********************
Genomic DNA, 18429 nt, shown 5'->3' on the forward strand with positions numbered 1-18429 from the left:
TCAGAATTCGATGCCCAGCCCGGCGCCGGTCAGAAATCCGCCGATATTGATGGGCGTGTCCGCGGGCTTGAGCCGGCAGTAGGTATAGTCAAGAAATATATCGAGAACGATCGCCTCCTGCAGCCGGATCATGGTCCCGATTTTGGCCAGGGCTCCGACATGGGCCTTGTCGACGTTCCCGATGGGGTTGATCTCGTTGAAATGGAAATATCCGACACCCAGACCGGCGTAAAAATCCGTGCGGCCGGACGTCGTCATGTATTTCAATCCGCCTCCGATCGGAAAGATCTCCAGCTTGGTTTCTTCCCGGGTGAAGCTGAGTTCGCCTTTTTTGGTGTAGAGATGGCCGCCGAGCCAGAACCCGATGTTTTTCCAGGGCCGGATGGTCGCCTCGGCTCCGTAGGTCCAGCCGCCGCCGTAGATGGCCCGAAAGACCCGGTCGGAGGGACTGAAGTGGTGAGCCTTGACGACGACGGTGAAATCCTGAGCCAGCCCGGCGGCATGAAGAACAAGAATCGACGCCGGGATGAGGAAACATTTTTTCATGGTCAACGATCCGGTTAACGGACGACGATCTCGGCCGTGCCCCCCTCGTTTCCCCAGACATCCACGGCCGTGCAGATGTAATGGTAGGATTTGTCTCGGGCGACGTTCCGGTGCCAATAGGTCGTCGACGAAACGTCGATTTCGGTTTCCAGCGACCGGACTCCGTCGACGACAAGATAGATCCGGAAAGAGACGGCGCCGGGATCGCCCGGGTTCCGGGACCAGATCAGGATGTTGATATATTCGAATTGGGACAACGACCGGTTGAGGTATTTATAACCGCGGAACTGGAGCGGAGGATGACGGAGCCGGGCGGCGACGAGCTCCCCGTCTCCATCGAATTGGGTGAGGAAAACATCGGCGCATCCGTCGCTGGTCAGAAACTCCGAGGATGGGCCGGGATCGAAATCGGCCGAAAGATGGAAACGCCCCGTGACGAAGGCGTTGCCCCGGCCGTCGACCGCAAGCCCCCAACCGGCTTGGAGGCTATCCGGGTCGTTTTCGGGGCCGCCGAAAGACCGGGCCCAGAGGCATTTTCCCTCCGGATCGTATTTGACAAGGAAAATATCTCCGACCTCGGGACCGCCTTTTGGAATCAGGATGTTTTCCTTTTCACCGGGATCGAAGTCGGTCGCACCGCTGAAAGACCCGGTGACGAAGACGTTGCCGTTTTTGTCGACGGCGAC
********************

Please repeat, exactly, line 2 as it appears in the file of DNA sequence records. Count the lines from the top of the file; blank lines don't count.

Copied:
TCAGAATTCGATGCCCAGCCCGGCGCCGGTCAGAAATCCGCCGATATTGATGGGCGTGTCCGCGGGCTTGAGCCGGCAGTAGGTATAGTCAAGAAATATATCGAGAACGATCGCCTCCTGCAGCCGGATCATGGTCCCGATTTTGGCCAGGGCTCCGACATGGGCCTTGTCGACGTTCCCGATGGGGTTGATCTCGTTGAAATGGAAATATCCGACACCCAGACCGGCGTAAAAATCCGTGCGGCCGGACGTCGTCATGTATTTCAATCCGCCTCCGATCGGAAAGATCTCCAGCTTGGTTTCTTCCCGGGTGAAGCTGAGTTCGCCTTTTTTGGTGTAGAGATGGCCGCCGAGCCAGAACCCGATGTTTTTCCAGGGCCGGATGGTCGCCTCGGCTCCGTAGGTCCAGCCGCCGCCGTAGATGGCCCGAAAGACCCGGTCGGAGGGACTGAAGTGGTGAGCCTTGACGACGACGGTGAAATCCTGAGCCAGCCCGGCGGCATGAAGAACAAGAATCGACGCCGGGATGAGGAAACATTTTTTCATGGTCAACGATCCGGTTAACGGACGACGATCTCGGCCGTGCCCCCCTCGTTTCCCCAGACATCCACGGCCGTGCAGATGTAATGGTAGGATTTGTCTCGGGCGACGTTCCGGTGCCAATAGGTCGTCGACGAAACGTCGATTTCGGTTTCCAGCGACCGGACTCCGTCGACGACAAGATAGATCCGGAAAGAGACGGCGCCGGGATCGCCCGGGTTCCGGGACCAGATCAGGATGTTGATATATTCGAATTGGGACAACGACCGGTTGAGGTATTTATAACCGCGGAACTGGAGCGGAGGATGACGGAGCCGGGCGGCGACGAGCTCCCCGTCTCCATCGAATTGGGTGAGGAAAACATCGGCGCATCCGTCGCTGGTCAGAAACTCCGAGGATGGGCCGGGATCGAAATCGGCCGAAAGATGGAAACGCCCCGTGACGAAGGCGTTGCCCCGGCCGTCGACCGCAAGCCCCCAACCGGCTTGGAGGCTATCCGGGTCGTTTTCGGGGCCGCCGAAAGACCGGGCCCAGAGGCATTTTCCCTCCGGATCGTATTTGACAAGGAAAATATCTCCGACCTCGGGACCGCCTTTTGGAATCAGGATGTTTTCCTTTTCACCGGGATCGAAGTCGGTCGCACCGCTGAAAGACCCGGTGACGAAGACGTTGCCGTTTTTGTCGACGGCGAC